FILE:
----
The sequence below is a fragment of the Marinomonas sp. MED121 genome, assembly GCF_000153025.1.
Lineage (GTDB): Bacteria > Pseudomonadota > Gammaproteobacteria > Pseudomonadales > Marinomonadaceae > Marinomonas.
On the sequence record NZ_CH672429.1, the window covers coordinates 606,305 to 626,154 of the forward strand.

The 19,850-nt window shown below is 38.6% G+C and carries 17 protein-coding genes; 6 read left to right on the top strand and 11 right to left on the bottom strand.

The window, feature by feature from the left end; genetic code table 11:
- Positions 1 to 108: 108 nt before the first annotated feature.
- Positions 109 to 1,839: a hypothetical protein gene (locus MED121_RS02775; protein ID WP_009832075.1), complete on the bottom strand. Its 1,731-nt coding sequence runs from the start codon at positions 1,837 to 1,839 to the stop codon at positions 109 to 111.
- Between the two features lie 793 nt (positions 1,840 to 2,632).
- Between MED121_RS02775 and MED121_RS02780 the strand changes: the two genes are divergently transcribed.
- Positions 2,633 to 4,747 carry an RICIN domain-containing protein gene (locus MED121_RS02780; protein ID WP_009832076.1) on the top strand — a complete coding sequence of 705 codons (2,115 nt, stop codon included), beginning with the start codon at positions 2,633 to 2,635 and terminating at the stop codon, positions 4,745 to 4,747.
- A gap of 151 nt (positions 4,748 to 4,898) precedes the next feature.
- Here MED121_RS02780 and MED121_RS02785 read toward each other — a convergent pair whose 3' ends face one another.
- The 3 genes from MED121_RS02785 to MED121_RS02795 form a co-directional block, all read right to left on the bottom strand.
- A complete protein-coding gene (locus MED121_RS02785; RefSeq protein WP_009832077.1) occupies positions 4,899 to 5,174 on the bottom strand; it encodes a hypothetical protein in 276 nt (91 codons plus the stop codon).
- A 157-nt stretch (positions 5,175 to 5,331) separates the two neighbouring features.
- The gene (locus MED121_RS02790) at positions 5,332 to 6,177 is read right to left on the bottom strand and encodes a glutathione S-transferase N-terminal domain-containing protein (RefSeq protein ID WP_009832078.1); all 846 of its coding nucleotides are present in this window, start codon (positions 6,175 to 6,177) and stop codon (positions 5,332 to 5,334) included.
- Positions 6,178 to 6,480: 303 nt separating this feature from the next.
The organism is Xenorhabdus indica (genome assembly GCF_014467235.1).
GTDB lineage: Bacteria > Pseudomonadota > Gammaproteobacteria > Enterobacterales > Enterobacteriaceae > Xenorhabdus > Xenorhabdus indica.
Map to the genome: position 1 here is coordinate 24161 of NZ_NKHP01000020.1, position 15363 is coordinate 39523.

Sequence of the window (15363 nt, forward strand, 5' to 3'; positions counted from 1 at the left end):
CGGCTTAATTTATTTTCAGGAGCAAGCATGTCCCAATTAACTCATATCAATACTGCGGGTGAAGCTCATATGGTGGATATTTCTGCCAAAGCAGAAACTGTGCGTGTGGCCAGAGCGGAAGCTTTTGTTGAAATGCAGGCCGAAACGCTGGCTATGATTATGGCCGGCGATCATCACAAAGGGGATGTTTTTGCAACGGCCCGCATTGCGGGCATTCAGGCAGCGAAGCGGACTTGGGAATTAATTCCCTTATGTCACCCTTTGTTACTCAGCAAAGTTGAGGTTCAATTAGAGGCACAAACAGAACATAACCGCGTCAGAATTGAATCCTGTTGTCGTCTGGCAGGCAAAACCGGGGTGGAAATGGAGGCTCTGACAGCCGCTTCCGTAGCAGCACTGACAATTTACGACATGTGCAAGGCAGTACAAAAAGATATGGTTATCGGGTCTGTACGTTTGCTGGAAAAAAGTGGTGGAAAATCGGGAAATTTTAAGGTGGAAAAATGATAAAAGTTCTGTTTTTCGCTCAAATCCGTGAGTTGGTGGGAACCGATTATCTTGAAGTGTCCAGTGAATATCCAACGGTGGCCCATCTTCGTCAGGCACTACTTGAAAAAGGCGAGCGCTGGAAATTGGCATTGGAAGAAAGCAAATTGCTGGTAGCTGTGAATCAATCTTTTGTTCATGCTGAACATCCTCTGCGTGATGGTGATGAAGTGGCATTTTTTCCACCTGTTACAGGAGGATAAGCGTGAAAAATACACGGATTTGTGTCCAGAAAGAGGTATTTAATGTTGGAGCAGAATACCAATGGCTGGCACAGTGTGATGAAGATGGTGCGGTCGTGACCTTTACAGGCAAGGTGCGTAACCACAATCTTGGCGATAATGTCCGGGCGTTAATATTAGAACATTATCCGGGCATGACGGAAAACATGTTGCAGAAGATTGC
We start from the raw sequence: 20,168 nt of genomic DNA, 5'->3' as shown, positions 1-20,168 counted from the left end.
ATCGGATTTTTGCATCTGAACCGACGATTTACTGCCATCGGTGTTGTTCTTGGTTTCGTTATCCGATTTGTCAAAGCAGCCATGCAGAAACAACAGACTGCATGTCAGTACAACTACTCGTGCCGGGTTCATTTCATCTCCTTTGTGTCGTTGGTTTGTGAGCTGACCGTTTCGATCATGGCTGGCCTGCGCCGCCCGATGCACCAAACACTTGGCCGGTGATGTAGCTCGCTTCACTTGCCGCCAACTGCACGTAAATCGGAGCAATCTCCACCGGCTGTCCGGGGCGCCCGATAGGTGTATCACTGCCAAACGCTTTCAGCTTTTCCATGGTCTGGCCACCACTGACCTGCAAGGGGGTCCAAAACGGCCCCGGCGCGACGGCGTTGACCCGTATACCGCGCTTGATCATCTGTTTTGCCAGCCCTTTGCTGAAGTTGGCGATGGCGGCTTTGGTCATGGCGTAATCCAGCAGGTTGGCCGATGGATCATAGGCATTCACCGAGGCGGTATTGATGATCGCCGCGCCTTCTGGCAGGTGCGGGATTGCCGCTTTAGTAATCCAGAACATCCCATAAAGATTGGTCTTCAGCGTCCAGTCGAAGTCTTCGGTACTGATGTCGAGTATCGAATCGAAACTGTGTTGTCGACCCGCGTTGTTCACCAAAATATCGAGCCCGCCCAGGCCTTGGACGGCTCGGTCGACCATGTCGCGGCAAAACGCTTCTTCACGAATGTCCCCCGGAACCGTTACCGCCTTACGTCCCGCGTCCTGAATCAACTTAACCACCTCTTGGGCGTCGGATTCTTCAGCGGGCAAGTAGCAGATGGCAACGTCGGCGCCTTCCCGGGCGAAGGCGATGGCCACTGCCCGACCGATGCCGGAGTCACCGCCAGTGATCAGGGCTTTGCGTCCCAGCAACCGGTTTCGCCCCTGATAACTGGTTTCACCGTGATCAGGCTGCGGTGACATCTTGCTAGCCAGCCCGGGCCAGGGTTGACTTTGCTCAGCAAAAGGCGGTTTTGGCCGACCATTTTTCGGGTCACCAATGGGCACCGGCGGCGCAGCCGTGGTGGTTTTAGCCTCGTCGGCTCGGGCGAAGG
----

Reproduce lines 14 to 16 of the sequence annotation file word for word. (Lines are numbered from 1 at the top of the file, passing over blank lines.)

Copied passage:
- A complete protein-coding gene (locus MED121_RS02785; RefSeq protein WP_009832077.1) occupies positions 4,899 to 5,174 on the bottom strand; it encodes a hypothetical protein in 276 nt (91 codons plus the stop codon).
- A 157-nt stretch (positions 5,175 to 5,331) separates the two neighbouring features.
- The gene (locus MED121_RS02790) at positions 5,332 to 6,177 is read right to left on the bottom strand and encodes a glutathione S-transferase N-terminal domain-containing protein (RefSeq protein ID WP_009832078.1); all 846 of its coding nucleotides are present in this window, start codon (positions 6,175 to 6,177) and stop codon (positions 5,332 to 5,334) included.